Ten Films That Showed Hollywood How To Live

Movies teach us things.  Whether we are aware of it or not, we learned how to interact with the world around us partially by watching and imitating movies.  But what about the people who make movies?  According to author David Thomson, the Hollywood power set has learned life lessons from the movies as well.  In the July 1997 issue of Movieline magazine, he offers ten examples.

The movies entertain us, but they shape us, too. So many of us “know” how to kiss, wear clothes or die because of all the pictures we’ve seen. It’s too late now to wonder whether that process is educational or demented– we’re all walking along, half in life and half in the scenarios in our heads.

More than we would ever admit to, we are, after 100 years of movies, acting in their style and calling it behavior. But we are amateurs at this game. Just think about the way movies affect professionals, those for whom pretending is a career. Here’s a suggestion as to how 10 famous pictures have expressed and influenced the ideas and behavior of Hollywood people.

Citizen Kane (1941)

The enterprise of Citizen Kane was for decades what Hollywood moguls held up to infant tycoons as the epitome of how the game should not be played: never give a director anything like carte blanche; never give him power over script or casting; never give him final cut; and, above all, don’t permit him that extraordinary freedom to just show off.

But Orson Welles had a lifelong pose of being at war with the system, of being a loner and an “artist,” even though he lived on magic and melodrama, was a favored guest at parties given by people like Zanuck and Selznick, built his artistry on the fluent mix of sincerity, showmanship, genius, chutzpah and bullshit that Hollywood called its own.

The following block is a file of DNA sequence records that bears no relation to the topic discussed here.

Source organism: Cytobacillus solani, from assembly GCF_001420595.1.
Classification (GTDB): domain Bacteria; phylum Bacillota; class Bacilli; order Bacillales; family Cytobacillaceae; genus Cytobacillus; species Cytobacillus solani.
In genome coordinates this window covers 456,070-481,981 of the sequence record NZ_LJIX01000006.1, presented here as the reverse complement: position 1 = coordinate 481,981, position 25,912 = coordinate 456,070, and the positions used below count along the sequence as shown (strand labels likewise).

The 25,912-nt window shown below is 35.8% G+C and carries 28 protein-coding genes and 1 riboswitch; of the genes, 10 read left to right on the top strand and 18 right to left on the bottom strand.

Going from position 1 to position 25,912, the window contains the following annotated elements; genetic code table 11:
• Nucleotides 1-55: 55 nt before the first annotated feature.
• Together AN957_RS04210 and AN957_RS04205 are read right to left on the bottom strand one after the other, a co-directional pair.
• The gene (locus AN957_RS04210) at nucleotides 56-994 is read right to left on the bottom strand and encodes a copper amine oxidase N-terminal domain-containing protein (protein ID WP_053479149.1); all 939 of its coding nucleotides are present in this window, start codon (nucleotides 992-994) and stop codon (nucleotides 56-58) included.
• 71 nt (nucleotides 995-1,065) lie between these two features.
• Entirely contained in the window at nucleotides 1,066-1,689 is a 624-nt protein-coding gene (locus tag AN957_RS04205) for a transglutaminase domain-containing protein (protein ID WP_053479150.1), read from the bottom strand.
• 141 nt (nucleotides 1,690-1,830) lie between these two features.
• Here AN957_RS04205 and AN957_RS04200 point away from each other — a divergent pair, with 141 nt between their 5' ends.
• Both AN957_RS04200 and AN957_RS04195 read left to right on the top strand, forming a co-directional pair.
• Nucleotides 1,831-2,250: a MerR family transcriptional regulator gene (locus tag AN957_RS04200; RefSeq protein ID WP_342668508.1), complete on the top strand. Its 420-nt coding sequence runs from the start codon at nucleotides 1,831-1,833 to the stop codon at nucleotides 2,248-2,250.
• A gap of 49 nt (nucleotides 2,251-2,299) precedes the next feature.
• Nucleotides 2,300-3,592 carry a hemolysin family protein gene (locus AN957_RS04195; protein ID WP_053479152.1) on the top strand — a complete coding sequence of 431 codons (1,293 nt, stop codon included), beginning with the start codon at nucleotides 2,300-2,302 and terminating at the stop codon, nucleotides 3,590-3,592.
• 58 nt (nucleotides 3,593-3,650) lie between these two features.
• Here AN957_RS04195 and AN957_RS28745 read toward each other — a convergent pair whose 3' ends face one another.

Orson Welles died in L.A. a magnificent, lonely failure–which is just what Hollywood wants artists to be.  Beneath that, however, Citizen Kane spread the seductive subtext of how the rich should behave.

Kane is a spendthrift. He buys art and people with indiscriminate glee and then seldom has the patience to examine either. He boasts of the money he flushes away and of how, at the rate he’s going, he’ll be broke … in 60 years! His house is a palace of shopping and narcissism (the true home for someone indifferent to family, friends, conscience or pension plans), a setting in which the endless process of telling one’s own story will be aided by the echoes of huge rooms and the whispering gallery of empty corridors. Every Hollywood giant has the secret sense that he is alone–that he has to be alone to concentrate, to be himself, to exult in self (that is megalomania).

Kane’s Xanadu (prison, madhouse, folly–if you will) is the supreme version of the monstrous aloneness called power. Like Norma Desmond’s place on Sunset Boulevard, it honors a superb Hollywood destiny–the enormous mansion, bursting with the chaotic design dreams and the broken heart of its occupant.